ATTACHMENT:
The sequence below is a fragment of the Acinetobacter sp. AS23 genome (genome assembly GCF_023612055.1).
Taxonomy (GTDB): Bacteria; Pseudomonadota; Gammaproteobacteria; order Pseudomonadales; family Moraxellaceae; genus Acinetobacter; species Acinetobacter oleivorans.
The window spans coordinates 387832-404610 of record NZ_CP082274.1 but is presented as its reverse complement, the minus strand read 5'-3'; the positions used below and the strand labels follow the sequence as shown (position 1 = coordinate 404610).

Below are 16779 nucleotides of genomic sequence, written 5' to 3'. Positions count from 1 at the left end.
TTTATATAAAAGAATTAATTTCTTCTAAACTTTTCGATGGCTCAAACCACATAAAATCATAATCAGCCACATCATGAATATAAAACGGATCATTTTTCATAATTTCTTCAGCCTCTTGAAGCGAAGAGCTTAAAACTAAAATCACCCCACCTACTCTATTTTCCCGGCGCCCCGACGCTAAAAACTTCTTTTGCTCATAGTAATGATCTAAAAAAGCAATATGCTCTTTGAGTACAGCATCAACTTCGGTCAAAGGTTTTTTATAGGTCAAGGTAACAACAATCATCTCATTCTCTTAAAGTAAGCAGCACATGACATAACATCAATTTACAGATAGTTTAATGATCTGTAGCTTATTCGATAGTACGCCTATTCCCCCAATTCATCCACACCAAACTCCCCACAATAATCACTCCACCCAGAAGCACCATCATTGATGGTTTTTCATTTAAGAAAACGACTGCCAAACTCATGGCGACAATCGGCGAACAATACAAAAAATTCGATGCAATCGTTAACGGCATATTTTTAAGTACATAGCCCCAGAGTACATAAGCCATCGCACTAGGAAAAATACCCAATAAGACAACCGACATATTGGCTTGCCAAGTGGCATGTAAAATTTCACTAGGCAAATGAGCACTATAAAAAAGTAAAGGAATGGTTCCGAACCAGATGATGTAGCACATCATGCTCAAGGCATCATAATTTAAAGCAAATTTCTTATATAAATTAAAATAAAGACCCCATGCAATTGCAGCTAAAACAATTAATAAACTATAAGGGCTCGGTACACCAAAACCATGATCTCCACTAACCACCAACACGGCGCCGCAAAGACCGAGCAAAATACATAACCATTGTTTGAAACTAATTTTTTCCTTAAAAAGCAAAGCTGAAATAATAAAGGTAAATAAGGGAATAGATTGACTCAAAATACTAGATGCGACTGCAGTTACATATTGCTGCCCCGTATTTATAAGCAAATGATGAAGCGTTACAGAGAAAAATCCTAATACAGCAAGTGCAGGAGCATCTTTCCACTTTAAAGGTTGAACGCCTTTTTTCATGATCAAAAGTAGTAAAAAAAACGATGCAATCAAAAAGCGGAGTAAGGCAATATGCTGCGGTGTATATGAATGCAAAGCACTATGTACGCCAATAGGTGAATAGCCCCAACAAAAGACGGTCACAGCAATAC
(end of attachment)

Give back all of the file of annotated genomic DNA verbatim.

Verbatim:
The sequence below is a fragment of the Acinetobacter sp. AS23 genome (genome assembly GCF_023612055.1).
Taxonomy (GTDB): Bacteria; Pseudomonadota; Gammaproteobacteria; order Pseudomonadales; family Moraxellaceae; genus Acinetobacter; species Acinetobacter oleivorans.
The window spans coordinates 387832-404610 of record NZ_CP082274.1 but is presented as its reverse complement, the minus strand read 5'-3'; the positions used below and the strand labels follow the sequence as shown (position 1 = coordinate 404610).

Below are 16779 nucleotides of genomic sequence, written 5' to 3'. Positions count from 1 at the left end.
TTTATATAAAAGAATTAATTTCTTCTAAACTTTTCGATGGCTCAAACCACATAAAATCATAATCAGCCACATCATGAATATAAAACGGATCATTTTTCATAATTTCTTCAGCCTCTTGAAGCGAAGAGCTTAAAACTAAAATCACCCCACCTACTCTATTTTCCCGGCGCCCCGACGCTAAAAACTTCTTTTGCTCATAGTAATGATCTAAAAAAGCAATATGCTCTTTGAGTACAGCATCAACTTCGGTCAAAGGTTTTTTATAGGTCAAGGTAACAACAATCATCTCATTCTCTTAAAGTAAGCAGCACATGACATAACATCAATTTACAGATAGTTTAATGATCTGTAGCTTATTCGATAGTACGCCTATTCCCCCAATTCATCCACACCAAACTCCCCACAATAATCACTCCACCCAGAAGCACCATCATTGATGGTTTTTCATTTAAGAAAACGACTGCCAAACTCATGGCGACAATCGGCGAACAATACAAAAAATTCGATGCAATCGTTAACGGCATATTTTTAAGTACATAGCCCCAGAGTACATAAGCCATCGCACTAGGAAAAATACCCAATAAGACAACCGACATATTGGCTTGCCAAGTGGCATGTAAAATTTCACTAGGCAAATGAGCACTATAAAAAAGTAAAGGAATGGTTCCGAACCAGATGATGTAGCACATCATGCTCAAGGCATCATAATTTAAAGCAAATTTCTTATATAAATTAAAATAAAGACCCCATGCAATTGCAGCTAAAACAATTAATAAACTATAAGGGCTCGGTACACCAAAACCATGATCTCCACTAACCACCAACACGGCGCCGCAAAGACCGAGCAAAATACATAACCATTGTTTGAAACTAATTTTTTCCTTAAAAAGCAAAGCTGAAATAATAAAGGTAAATAAGGGAATAGATTGACTCAAAATACTAGATGCGACTGCAGTTACATATTGCTGCCCCGTATTTATAAGCAAATGATGAAGCGTTACAGAGAAAAATCCTAATACAGCAAGTGCAGGAGCATCTTTCCACTTTAAAGGTTGAACGCCTTTTTTCATGATCAAAAGTAGTAAAAAAAACGATGCAATCAAAAAGCGGAGTAAGGCAATATGCTGCGGTGTATATGAATGCAAAGCACTATGTACGCCAATAGGTGAATAGCCCCAACAAAAGACGGTCACAGCAATAC